The Amish are known for being very private, pious people who avoid many modern conventions, such as electricity and driving. However, their deep ties to agrarian culture have given the Amish an uncanny knowledge of natural, restorative medicines derived from plants and medicinal herbs. Today, Amish herbal remedies and natural cures are sought after by people outside the Amish community.

Where Do the Amish Live?

Waiting Carriages

Amish culture emerged in 1693 when the religion's founding members split from the Mennonites, coinciding with the Protestant Revolution. In 1737, the first Amish ship set sail for the American colonies, where the Amish hoped to practice their religious beliefs in peace. Over time, large communities of Amish people settled in Pennsylvania, and more than a century later there were an estimated 3,000 Amish settlers in Lancaster county. Today, there are nearly 275,000 Amish in 21 states, although two-thirds of the Amish population resides in Pennsylvania.

The Importance Herbal Medicine to the Amish

Old fashioned carriage

The Amish tend to seek out professional medical treatment only when faced with a serious condition. Because most Amish men complete only an 8th-grade education, there are few licensed medical practitioners within the faith. The tradition of Amish herbal medicine has flourished over three centuries, both for the inherent self-sufficiency of the Amish culture and its avoidance of the outside world. If the Amish find themselves in a situation warranting medical assistance, a doctor from a neighboring town will be found, preferably by the recommendation of an Amish friend or family member.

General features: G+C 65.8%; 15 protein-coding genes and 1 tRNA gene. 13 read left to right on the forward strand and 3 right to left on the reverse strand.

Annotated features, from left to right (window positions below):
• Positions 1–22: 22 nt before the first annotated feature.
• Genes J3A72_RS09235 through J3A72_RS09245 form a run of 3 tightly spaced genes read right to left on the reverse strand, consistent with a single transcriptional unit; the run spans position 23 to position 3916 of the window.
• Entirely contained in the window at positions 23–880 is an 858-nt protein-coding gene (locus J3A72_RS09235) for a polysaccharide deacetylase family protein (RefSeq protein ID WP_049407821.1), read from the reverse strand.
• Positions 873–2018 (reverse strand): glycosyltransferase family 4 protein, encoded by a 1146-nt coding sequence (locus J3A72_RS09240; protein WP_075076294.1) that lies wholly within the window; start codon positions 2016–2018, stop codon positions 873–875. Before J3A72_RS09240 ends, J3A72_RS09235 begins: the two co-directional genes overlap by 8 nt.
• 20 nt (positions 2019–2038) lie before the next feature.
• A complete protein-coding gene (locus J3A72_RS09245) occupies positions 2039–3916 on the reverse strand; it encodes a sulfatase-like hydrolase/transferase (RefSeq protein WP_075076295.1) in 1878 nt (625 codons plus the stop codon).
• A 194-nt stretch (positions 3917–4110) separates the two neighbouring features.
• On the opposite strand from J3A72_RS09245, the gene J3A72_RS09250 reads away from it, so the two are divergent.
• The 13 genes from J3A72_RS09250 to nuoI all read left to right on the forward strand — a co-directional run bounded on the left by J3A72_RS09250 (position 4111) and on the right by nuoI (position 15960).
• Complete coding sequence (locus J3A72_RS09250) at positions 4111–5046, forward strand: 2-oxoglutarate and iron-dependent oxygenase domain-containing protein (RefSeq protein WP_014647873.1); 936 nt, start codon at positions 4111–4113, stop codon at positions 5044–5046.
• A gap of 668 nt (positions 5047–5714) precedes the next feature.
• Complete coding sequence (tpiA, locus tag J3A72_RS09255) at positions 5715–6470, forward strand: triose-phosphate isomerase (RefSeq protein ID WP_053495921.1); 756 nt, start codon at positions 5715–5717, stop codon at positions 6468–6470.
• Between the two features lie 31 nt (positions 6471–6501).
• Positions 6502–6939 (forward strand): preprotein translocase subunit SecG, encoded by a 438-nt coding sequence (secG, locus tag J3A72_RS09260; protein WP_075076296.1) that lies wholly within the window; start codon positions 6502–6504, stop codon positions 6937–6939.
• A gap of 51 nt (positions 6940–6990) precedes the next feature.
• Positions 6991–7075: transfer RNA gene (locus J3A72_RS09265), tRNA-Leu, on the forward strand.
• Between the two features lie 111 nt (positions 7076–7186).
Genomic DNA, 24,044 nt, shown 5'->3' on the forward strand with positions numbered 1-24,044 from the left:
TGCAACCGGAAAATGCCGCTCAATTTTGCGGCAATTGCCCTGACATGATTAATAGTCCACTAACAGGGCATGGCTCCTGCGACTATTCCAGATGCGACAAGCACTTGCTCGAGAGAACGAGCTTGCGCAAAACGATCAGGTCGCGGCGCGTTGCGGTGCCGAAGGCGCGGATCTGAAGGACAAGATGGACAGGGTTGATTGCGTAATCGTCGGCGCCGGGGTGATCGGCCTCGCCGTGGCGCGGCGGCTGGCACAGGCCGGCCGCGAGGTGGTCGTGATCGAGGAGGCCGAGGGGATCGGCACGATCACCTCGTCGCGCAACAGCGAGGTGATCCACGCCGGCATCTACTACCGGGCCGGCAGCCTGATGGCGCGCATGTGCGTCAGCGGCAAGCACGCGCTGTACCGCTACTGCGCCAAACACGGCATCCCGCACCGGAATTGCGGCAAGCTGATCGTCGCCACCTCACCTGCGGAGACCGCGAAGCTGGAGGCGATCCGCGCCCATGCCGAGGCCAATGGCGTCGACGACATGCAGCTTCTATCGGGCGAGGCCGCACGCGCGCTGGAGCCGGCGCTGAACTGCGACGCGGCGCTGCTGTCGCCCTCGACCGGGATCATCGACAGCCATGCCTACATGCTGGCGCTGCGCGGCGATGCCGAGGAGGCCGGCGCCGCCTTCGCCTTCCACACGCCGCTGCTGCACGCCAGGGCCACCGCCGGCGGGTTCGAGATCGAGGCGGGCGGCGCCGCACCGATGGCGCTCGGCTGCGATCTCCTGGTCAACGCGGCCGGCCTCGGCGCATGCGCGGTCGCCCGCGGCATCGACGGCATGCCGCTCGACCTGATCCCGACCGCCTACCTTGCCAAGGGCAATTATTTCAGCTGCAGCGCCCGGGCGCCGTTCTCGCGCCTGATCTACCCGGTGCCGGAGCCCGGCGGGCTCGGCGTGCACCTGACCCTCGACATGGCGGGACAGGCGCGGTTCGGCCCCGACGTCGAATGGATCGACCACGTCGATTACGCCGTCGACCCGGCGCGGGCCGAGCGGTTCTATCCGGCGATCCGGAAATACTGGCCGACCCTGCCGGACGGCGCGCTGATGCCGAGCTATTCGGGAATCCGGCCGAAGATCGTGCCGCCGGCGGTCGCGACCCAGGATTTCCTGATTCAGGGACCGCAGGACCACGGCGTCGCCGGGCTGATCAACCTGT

Favorite Amish Medicinal Plants

Lemon Balm

Since many Amish are accomplished farmers, they have extensive farms and gardens designed to feed their families and communities. In addition to fruit, vegetables and livestock, Amish households often have elaborate herb gardens both for culinary and medicinal purposes. In addition to oregano, thyme and other staples, an Amish herbal garden may contain more unusual herbs such as Goldenseal, Licorice and Valerian.

Some Amish Natural Cures for Everyday Ailments

White chamomile, close-up

The beauty of Amish natural remedies is that many of them are simple household items. Apple cider vinegar is a common kitchen item, and it's a favorite among the Amish not just for cleaning windows, but also to relieve itching and acid reflux. Chamomile tea is used as an Amish antidote to an asthma attach, and it's also used to combat the common cold, sore throat and bronchitis. Echinacea, an herb prized for its antioxidant qualities, is commonly found in health food stores. In Amish herbal medicine, echinacea is also a remedy for a bladder infection.